I strongly believe that like an outbreak of influenza, some would get infected, but it would be over very soon. The political reform process in Hong Kong could not be delayed or slowed down simply because of the illegal activities by some people, and Hong Kong’s social and economic development would not retreat either. After the test of such an “influenza,” the immunity of Hong Kong would be greatly improved. It’s time for the “Occupy Central” youths to be rational and vigilant. Stability and prosperity in Hong Kong, just like bright sunshine and fresh air, should be cherished, and it would be too late to realize the importance of keeping Hong Kong’s prosperity when they could no longer enjoy it. Those who try to instigate turmoil and instability in Hong Kong should also learn to be rational, and it would be unwise if they ridiculously overrate their strength and continue to act in the manner that harms all and benefits no one.


Editor's Note:

We have recieved the following response from the Hong Kong-America Center:

“The article (The Umbrella Revolution: An Inevitable, But Short-lived 'Influenza.') contains the following statement: "In the "Occupy Central" movement, people have taken notice of the open and covert role played by the Hong Kong-America Center at the Chinese University of Hong Kong."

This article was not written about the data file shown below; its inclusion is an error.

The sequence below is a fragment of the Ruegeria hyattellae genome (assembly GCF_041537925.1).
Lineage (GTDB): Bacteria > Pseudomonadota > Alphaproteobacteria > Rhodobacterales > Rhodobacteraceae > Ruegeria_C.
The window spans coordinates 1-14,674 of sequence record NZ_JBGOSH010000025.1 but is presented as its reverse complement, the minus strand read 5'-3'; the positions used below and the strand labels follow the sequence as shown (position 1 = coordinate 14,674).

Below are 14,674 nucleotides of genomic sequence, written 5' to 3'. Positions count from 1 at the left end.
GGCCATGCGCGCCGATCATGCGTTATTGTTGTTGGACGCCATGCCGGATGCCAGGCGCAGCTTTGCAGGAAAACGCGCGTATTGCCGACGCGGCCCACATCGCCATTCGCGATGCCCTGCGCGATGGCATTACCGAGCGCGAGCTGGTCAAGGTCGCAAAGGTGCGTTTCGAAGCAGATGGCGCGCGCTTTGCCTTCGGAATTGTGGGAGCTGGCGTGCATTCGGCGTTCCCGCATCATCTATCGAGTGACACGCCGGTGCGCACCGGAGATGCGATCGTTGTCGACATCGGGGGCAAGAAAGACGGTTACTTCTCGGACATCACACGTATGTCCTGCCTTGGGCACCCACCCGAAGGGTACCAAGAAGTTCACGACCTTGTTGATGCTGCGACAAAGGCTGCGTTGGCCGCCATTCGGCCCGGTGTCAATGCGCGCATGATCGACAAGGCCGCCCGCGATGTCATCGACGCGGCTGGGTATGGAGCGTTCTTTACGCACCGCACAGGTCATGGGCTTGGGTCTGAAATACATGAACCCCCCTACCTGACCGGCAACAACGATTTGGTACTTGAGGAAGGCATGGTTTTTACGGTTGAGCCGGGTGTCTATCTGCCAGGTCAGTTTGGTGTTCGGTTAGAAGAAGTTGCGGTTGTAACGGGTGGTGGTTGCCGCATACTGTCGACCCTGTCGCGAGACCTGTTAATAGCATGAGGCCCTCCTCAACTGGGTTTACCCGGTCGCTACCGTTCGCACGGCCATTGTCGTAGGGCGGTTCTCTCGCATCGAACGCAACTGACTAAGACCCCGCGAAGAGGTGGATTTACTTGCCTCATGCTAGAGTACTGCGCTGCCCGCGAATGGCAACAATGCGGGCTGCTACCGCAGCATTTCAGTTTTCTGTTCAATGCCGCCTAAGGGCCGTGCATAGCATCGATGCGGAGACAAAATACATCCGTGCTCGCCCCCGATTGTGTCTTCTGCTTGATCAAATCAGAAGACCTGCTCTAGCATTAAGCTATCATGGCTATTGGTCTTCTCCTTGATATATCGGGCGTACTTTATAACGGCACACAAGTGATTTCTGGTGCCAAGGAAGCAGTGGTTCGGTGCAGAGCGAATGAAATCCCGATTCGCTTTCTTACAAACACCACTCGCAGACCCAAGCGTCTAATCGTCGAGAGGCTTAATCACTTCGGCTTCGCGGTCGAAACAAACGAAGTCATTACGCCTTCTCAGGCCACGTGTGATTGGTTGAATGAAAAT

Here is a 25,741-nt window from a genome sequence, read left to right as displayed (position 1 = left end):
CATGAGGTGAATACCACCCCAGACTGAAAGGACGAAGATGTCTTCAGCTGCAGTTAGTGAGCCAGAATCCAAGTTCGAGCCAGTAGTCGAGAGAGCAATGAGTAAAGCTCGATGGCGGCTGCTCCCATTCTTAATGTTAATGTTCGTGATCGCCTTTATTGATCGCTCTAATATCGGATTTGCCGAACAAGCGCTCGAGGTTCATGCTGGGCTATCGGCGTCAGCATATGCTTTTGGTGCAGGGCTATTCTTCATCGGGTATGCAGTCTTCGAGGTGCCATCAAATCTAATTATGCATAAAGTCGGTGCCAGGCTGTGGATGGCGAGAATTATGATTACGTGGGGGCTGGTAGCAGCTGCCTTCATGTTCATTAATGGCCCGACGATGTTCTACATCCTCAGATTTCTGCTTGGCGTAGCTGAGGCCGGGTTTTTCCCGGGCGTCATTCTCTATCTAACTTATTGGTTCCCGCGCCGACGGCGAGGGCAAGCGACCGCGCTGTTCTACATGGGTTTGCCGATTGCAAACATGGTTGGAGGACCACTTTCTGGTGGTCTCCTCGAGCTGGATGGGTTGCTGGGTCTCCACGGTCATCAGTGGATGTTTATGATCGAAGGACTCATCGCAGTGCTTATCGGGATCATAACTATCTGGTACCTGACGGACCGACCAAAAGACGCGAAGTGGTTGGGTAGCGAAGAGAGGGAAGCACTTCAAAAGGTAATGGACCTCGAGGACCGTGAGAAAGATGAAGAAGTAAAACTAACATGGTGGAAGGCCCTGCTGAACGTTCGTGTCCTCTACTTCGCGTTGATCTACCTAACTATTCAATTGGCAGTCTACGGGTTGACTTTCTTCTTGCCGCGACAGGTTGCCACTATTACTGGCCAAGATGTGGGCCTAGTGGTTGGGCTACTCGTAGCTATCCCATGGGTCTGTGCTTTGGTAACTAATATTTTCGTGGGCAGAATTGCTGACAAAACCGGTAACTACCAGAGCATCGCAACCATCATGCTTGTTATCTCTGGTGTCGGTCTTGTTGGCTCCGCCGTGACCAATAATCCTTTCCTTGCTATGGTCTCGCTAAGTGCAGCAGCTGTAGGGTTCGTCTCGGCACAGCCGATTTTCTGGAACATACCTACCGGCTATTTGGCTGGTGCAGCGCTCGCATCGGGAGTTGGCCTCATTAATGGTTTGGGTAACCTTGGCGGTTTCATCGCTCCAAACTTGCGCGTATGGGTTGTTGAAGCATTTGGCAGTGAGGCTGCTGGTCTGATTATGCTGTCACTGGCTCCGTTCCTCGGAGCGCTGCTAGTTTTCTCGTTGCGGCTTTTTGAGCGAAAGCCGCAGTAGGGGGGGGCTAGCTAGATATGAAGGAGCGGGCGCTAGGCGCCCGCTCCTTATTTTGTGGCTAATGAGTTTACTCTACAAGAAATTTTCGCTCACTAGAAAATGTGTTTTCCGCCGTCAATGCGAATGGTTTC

This statement is completely false. The Hong Kong America Center has not played any role — open, covert, or otherwise — in the Occupy Central Movement or in any other political movement.  Specifically, the Center has not, in any of its programs since its founding, ever advocated, encouraged or supported in any way, political activities such as "Occupy Central" or student strikes, or a “color revolution,” or any  political movement. Our Center operates openly and transparently with the goal of improving relations between China, including Hong Kong, and the United States, by means of educational and cultural programs. We would be pleased to provide additional information, and would welcome visitors to learn more about our educational programs and other activities.”

—— Hong Kong-America Center